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RESEARCH PAPERS

Virtual-Power Flow and Mechanical Gear-Mesh Power Losses of Epicyclic Gear Trains

[+] Author and Article Information
Chao Chen

Department of Mechanical Engineering, and Centre for Intelligent Machines, McGill University, Montreal, QC H3A 2K6, Canadachao.chen@mail.mcgill.ca

Jorge Angeles

Department of Mechanical Engineering, and Centre for Intelligent Machines, McGill University, Montreal, QC H3A 2K6, Canadaangeles@cim.mcgill.ca

The loss factor varies at mesh frequency and is also dependent on a large number of gear design parameters, as related to lubrication, speed, load, and surface roughness. Here, we simply assume that the loss factors at hand are perfectly known.

This assumption can be plausible, especially when the variation of the tooth numbers is small.

There is a typographic error in Ref. 20. According to the derivation, the total efficiency must be written as η=1[1+(1η(c))N2N4(N1N3N2N4)].

J. Mech. Des 129(1), 107-113 (Jul 31, 2006) (7 pages) doi:10.1115/1.2359473 History: Received September 07, 2005; Revised July 31, 2006

The concept of virtual power is first defined as the power measured, in a noninertial frame, in an epicyclic gear train. We then introduce the concept of virtual-power ratio, an invariant related to the power loss in an epicyclic system. It is shown that virtual-power flow and balance exist in an epicyclic gear train, based on which a novel algorithm to compute the gear-mesh powerloss and the train efficiency is formulated. This algorithm is general enough to be applied to any given epicyclic gear train. Our results are compared with previous work on the subject.

FIGURES IN THIS ARTICLE
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Copyright © 2007 by American Society of Mechanical Engineers
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Figures

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Figure 1

Teeth engaged in a conventional gear pair

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Figure 2

Power flowing from link p to link q

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Figure 3

One planetary gear pair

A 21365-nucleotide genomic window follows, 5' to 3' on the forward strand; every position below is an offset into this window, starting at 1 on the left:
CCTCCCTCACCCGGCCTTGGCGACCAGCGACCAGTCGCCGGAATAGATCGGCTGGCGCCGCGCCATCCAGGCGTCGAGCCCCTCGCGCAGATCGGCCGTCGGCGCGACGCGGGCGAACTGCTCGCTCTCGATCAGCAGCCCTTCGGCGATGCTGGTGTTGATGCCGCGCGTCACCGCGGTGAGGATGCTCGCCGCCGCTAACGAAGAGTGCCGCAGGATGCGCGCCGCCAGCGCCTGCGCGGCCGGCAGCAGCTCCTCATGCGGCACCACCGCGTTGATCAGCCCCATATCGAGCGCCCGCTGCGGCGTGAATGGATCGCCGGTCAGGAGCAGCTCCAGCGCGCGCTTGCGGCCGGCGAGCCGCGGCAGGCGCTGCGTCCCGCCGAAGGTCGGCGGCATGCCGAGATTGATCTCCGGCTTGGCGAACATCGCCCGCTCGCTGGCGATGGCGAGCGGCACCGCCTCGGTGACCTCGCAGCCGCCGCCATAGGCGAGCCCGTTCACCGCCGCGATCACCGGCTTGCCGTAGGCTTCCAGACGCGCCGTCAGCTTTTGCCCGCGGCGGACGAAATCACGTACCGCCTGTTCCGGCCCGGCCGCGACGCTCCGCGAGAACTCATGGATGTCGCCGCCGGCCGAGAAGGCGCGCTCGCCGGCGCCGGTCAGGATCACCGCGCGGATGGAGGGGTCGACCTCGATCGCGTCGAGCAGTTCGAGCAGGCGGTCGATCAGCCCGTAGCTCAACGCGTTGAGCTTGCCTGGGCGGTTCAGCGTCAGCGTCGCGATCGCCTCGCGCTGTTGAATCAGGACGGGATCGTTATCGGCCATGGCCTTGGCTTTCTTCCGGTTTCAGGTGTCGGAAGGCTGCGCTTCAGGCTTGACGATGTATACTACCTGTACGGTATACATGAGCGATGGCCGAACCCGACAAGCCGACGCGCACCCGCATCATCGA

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Figure 4

(a) Power flow and (b) virtual-power flow in the EGT without power losses

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Figure 5

(a) Power flow and (b) virtual-power flow in the EGT with power losses

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Figure 6

An epicyclic gear train

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Figure 7

(a) Power flow and (b) virtual-power flow in the EGT of Fig. 6 without power losses

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Figure 8

(a) Power flow and (b) virtual-power flow in the EGT of Fig. 6 with power losses

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Figure 9

The total efficiency versus the speed ratio of the epicyclic gear drive: ∘ indicates power loss at G1; + indicates power loss at G2; ◻ indicates total power losses; and total efficiency is indicated with continuous line

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Figure 10

One planetary face gear drive

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Figure 11

(a) Power flow and (b) virtual-power flow in the planetary face gear drive without power losses

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Figure 12

(a) Power flow and (b) virtual-power flow in the planetary face gear drive with power losses

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Figure 13

Efficiency of the planetary face gear drive

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